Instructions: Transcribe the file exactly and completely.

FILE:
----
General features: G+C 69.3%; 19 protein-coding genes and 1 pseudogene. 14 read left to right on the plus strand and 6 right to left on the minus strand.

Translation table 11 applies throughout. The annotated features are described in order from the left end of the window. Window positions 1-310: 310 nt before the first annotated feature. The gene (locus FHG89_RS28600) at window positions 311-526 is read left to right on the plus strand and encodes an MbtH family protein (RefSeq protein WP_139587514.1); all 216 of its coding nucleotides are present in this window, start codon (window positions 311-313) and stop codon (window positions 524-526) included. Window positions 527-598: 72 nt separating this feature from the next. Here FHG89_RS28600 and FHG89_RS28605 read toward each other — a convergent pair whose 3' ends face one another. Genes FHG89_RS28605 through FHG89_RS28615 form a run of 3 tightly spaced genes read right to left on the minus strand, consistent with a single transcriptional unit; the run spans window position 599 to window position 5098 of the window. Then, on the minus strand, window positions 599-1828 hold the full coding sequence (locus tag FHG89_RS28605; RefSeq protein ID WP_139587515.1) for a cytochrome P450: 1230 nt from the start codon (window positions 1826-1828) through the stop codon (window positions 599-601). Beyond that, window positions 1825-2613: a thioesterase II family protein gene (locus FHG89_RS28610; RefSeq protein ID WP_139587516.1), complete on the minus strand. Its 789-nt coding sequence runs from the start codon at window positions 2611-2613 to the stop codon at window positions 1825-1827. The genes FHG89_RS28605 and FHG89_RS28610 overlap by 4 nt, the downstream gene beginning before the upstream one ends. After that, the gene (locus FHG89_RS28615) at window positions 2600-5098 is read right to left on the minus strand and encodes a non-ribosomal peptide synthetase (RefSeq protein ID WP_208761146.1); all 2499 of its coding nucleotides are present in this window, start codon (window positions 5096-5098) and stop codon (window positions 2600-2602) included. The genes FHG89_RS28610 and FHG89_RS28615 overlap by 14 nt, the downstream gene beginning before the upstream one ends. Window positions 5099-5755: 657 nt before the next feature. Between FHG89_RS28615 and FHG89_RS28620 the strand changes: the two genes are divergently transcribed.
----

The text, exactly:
General features: G+C 69.3%; 19 protein-coding genes and 1 pseudogene. 14 read left to right on the plus strand and 6 right to left on the minus strand.

Translation table 11 applies throughout. The annotated features are described in order from the left end of the window. Window positions 1-310: 310 nt before the first annotated feature. The gene (locus FHG89_RS28600) at window positions 311-526 is read left to right on the plus strand and encodes an MbtH family protein (RefSeq protein WP_139587514.1); all 216 of its coding nucleotides are present in this window, start codon (window positions 311-313) and stop codon (window positions 524-526) included. Window positions 527-598: 72 nt separating this feature from the next. Here FHG89_RS28600 and FHG89_RS28605 read toward each other — a convergent pair whose 3' ends face one another. Genes FHG89_RS28605 through FHG89_RS28615 form a run of 3 tightly spaced genes read right to left on the minus strand, consistent with a single transcriptional unit; the run spans window position 599 to window position 5098 of the window. Then, on the minus strand, window positions 599-1828 hold the full coding sequence (locus tag FHG89_RS28605; RefSeq protein ID WP_139587515.1) for a cytochrome P450: 1230 nt from the start codon (window positions 1826-1828) through the stop codon (window positions 599-601). Beyond that, window positions 1825-2613: a thioesterase II family protein gene (locus FHG89_RS28610; RefSeq protein ID WP_139587516.1), complete on the minus strand. Its 789-nt coding sequence runs from the start codon at window positions 2611-2613 to the stop codon at window positions 1825-1827. The genes FHG89_RS28605 and FHG89_RS28610 overlap by 4 nt, the downstream gene beginning before the upstream one ends. After that, the gene (locus FHG89_RS28615) at window positions 2600-5098 is read right to left on the minus strand and encodes a non-ribosomal peptide synthetase (RefSeq protein ID WP_208761146.1); all 2499 of its coding nucleotides are present in this window, start codon (window positions 5096-5098) and stop codon (window positions 2600-2602) included. The genes FHG89_RS28610 and FHG89_RS28615 overlap by 14 nt, the downstream gene beginning before the upstream one ends. Window positions 5099-5755: 657 nt before the next feature. Between FHG89_RS28615 and FHG89_RS28620 the strand changes: the two genes are divergently transcribed.